> As it turns out, I was being a squeaky wheel, but the product I was getting was already ahead of market parity.

    Well, maybe. I just took a look at Crunch, and the dues are ~$100/month. I suppose that’s similar to NYSC (which, according to their website, offers towel service at their 23rd & Park location), but still sounds rather steep to not have hot water.

    And given that –

    > One of my friends from the gym actually went to visit the New York Sports Club to consider switching, and discovered that not only did they not have hot water either

    It might be there’s a problem with supplying hot water in that area, due to water main issues / repair work / etc. Since you describe the problem as intermittent, and hot water is obviously available to people in the area, it suggests there’s a capacity problem. That is, it can supply part of the hot water demand, but not all of it, leading to unreliability. I doubt each gym has a collection of huge water heaters – they probably get it from ConEd.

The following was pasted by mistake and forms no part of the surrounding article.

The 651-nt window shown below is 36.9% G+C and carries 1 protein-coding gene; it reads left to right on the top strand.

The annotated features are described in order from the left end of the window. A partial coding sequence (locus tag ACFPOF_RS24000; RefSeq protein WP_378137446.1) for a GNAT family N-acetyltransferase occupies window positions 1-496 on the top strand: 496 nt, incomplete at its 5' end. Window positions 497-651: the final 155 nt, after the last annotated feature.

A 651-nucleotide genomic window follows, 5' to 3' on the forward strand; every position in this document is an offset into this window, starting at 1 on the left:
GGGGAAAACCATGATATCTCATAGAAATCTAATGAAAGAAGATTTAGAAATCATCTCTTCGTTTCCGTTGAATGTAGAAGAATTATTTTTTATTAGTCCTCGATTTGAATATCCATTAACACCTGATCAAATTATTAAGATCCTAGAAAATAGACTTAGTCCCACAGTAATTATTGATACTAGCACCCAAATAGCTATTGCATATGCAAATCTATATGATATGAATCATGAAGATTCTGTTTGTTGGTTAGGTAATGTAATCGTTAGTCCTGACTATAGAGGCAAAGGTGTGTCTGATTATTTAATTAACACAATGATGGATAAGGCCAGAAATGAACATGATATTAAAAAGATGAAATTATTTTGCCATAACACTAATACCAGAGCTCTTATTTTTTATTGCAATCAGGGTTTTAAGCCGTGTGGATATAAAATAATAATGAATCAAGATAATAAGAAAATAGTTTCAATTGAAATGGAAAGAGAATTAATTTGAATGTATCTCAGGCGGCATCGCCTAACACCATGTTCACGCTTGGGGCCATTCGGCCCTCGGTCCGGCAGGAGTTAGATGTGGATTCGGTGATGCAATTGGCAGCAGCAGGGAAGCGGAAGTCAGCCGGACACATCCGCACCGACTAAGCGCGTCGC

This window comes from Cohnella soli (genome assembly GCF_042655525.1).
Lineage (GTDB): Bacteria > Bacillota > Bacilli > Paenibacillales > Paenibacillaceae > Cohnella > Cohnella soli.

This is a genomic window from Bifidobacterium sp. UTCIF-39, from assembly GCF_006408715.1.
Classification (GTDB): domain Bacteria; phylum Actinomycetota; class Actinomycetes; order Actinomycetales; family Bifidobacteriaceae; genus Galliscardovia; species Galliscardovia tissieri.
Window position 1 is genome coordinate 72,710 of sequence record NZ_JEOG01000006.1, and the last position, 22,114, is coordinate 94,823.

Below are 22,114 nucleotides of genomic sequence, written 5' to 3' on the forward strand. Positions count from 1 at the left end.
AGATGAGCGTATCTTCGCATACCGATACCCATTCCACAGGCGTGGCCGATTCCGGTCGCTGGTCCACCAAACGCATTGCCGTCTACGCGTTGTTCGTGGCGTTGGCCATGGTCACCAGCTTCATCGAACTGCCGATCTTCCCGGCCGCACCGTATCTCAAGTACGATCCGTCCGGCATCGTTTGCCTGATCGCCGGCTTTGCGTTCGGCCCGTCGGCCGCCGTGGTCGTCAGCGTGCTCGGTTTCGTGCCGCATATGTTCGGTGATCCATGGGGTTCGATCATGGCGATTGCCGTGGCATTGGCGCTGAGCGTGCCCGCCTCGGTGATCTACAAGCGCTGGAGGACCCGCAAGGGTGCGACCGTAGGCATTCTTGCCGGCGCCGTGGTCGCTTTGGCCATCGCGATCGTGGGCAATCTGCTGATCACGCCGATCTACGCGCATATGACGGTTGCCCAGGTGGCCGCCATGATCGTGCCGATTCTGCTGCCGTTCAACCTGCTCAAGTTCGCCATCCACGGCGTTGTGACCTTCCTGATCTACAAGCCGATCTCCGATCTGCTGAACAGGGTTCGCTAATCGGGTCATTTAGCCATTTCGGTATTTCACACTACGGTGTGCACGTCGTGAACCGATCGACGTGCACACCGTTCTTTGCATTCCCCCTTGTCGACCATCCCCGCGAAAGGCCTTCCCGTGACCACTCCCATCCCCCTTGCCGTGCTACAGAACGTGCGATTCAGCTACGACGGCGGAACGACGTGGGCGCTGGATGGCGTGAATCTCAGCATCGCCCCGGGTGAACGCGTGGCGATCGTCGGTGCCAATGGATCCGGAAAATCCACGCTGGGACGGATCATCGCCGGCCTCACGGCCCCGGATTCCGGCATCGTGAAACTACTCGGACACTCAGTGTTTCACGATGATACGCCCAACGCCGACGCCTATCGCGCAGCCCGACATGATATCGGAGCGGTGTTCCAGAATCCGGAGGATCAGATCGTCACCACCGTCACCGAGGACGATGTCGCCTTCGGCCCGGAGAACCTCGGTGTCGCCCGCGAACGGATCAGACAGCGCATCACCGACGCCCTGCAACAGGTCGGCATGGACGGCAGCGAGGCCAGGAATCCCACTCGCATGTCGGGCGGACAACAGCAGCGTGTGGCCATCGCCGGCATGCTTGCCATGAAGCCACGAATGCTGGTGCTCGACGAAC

If so, the problem simply wouldn’t be fixable even if the gym wasn’t cash-constrained. The problem is with ConEd, which – in theory – would affect all businesses in the area with similar usage patterns.

    Unless they wanted to get rid of the vendor and roll their own – e.g. dedicate space to a collection of water heaters – fixing it is outside of their control.

    And, since the issue sounds like it’s affecting businesses nearby, it’s more like a matter of business climate than a product manager’s judgement about product parity. It’s silly, for instance, to complain to an advertising agency about the cost of running TV ads during the Superbowl. The agency can’t do anything about that, even if they wanted to, and the client is going to get the same experience anywhere else.

  • Hmm – good points. I hadn’t thought much about the actual steps to fixing the problem. Interesting point about a possible local utility issue. You’re right that it might have been more complicated than I explained.